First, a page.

By Brad Beck
Student Multimedia Reporter
|Update Below: Michael David's crossword was published in the April 23 edition of the New York Times.
As a child, Michael David loved unraveling word problems. Recently, what began as a childhood hobby has turned into an outright fixation of crossword puzzles.
Not just working crossword puzzles, but creating them. David, 31, a math education graduate student at the University of Wisconsin Oshkosh will soon see not one, but two of his crossword creations in the hallowed halls of crossword aficionados: The New York Times.
The New York Times crossword puzzles, which appear daily in the newspaper, are regarded among the most prestigious crosswords in America. Monday puzzles are usually the easiest; Sundays are the most difficult.
Celebrities like former President Clinton, TV host Jon Stewart, and ex-New York Yankee Mike Mussina are avid fans of the Times crossword puzzles.
David credits his math background for his success and interest in crossword puzzles. He graduated from Ripon College with a bachelor’s degree in math and French and now teaches math at Portage High School in Portage, Wis.
“Many of the top solvers are people who work in math or music or any kind of profession where there are patterns involved,” said David, who was inspired to construct his own puzzle after watching Wordplay, a 2006 documentary that focuses on the world of crossword puzzles.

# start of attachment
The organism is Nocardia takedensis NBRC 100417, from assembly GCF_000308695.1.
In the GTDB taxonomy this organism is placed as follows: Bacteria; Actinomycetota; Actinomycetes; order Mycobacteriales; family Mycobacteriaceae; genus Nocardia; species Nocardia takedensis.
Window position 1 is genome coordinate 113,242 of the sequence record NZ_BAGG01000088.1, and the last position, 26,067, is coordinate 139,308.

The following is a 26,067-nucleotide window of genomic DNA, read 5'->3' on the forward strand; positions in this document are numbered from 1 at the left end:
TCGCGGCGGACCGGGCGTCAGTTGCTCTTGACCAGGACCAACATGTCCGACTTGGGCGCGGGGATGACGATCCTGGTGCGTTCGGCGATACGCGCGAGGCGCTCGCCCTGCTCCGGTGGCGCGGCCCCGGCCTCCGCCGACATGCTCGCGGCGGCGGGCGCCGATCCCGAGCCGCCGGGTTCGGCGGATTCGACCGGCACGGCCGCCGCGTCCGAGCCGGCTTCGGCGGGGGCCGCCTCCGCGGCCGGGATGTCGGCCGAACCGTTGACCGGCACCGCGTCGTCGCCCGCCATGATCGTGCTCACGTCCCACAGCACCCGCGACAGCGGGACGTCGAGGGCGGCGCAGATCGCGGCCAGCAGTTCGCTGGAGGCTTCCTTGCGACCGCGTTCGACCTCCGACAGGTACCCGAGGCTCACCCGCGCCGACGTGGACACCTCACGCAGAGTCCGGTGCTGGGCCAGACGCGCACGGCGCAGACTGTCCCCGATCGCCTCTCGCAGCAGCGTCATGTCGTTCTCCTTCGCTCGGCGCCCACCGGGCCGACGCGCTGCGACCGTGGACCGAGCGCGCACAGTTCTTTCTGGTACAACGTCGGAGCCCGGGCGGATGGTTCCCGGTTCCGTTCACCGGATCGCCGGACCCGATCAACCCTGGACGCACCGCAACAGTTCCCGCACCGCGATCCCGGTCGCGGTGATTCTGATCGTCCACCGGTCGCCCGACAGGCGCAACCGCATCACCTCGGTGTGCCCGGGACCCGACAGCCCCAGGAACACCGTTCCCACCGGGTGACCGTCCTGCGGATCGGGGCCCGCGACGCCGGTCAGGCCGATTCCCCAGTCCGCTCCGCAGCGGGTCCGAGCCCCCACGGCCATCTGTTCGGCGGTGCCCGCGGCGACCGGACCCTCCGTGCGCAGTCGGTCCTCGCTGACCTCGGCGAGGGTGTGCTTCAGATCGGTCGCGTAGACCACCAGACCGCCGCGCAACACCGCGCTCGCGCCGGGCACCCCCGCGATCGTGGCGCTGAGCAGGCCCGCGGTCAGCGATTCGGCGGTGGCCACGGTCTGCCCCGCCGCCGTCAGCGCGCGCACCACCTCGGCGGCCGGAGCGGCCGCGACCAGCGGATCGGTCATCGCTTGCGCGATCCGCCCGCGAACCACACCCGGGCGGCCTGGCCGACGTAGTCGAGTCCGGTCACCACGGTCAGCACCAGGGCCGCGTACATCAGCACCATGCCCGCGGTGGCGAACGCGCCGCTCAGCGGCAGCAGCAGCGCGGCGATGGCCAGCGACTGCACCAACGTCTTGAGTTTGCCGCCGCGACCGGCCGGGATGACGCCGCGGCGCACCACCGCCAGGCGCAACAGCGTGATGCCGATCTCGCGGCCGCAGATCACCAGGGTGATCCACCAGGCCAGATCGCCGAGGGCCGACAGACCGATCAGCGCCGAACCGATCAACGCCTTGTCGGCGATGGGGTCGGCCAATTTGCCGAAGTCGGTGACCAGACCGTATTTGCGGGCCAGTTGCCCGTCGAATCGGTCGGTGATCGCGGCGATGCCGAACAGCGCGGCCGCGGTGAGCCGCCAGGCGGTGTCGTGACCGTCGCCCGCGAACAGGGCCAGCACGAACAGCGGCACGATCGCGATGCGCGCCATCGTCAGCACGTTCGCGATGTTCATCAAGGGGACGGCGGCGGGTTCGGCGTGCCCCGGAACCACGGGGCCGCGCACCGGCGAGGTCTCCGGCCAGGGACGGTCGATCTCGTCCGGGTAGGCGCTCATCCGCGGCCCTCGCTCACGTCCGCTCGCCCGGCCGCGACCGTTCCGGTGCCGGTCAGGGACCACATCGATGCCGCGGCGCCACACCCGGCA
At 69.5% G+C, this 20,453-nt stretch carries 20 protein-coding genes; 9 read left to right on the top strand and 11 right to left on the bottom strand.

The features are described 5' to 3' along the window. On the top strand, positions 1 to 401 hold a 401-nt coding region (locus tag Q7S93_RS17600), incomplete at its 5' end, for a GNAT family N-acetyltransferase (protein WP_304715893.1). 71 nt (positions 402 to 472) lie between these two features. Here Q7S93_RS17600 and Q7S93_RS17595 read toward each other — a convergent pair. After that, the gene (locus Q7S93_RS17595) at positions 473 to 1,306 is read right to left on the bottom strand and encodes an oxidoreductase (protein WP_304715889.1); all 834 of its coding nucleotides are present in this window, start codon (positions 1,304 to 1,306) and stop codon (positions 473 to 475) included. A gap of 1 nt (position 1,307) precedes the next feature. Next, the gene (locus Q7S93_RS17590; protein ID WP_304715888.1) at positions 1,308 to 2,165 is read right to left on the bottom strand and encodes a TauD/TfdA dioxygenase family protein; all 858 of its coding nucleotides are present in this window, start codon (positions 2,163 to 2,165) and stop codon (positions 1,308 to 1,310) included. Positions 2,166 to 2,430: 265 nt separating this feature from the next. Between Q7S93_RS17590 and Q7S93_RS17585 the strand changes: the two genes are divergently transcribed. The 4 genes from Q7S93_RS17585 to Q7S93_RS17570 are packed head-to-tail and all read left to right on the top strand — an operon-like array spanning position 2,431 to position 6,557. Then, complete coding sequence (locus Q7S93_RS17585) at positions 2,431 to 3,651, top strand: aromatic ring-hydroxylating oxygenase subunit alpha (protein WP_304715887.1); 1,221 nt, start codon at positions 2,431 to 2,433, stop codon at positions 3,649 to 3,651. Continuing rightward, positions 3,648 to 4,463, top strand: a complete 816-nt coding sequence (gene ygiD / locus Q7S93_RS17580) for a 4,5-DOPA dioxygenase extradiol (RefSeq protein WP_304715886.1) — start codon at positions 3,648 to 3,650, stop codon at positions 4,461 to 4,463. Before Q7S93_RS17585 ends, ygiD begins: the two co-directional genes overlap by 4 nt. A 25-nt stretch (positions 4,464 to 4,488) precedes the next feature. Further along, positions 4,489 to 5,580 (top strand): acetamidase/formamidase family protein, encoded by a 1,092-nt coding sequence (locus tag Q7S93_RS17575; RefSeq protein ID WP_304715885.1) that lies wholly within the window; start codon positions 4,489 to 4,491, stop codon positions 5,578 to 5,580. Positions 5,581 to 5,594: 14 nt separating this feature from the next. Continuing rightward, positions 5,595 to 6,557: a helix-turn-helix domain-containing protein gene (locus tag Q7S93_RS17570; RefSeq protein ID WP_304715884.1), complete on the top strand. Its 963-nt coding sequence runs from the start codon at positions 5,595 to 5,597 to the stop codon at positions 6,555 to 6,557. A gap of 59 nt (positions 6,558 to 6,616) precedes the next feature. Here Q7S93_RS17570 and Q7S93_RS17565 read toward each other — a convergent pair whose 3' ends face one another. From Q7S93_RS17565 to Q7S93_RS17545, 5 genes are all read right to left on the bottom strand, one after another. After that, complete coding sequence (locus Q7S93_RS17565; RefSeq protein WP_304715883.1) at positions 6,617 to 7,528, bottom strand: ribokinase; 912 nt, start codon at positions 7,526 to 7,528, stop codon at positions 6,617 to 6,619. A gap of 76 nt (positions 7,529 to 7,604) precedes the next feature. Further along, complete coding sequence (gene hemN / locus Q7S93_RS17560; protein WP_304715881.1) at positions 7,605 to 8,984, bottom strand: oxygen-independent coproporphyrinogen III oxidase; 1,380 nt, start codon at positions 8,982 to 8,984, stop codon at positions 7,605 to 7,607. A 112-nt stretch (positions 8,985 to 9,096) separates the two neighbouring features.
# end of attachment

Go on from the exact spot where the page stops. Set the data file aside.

Once David has workable idea and theme, he uses a computer program called Crossword Compiler to design a grid for the crossword puzzle. Once the grid is created, he can then place the letters in the squares.
For David, one puzzle could take up to 10 hours to construct, over the span of a few days.
Crossword creators, David said, always attempt to keep their puzzles current to make them more attractive to readers and puzzle solvers. They include quotes from The Simpsons and everyday language as well. “I always have theme ideas circling around in my head,” he said.
On March 16th, Michael David plans to attend the American Crossword Puzzle Tournament in Brooklyn, New York. The tournament, which is directed by Will Shortz, The New York Times crossword editor, is the oldest and largest crossword competition in the country, attended by the best “word players” in the nation.
David downplayed his chances at the big crossword competition. “I’m just doing it for a kick this year,” he said.
In this audio-only podcast, student multimedia reporter Brad Beck
sits down with Michael David to discuss his venture into the world
of crossword puzzles.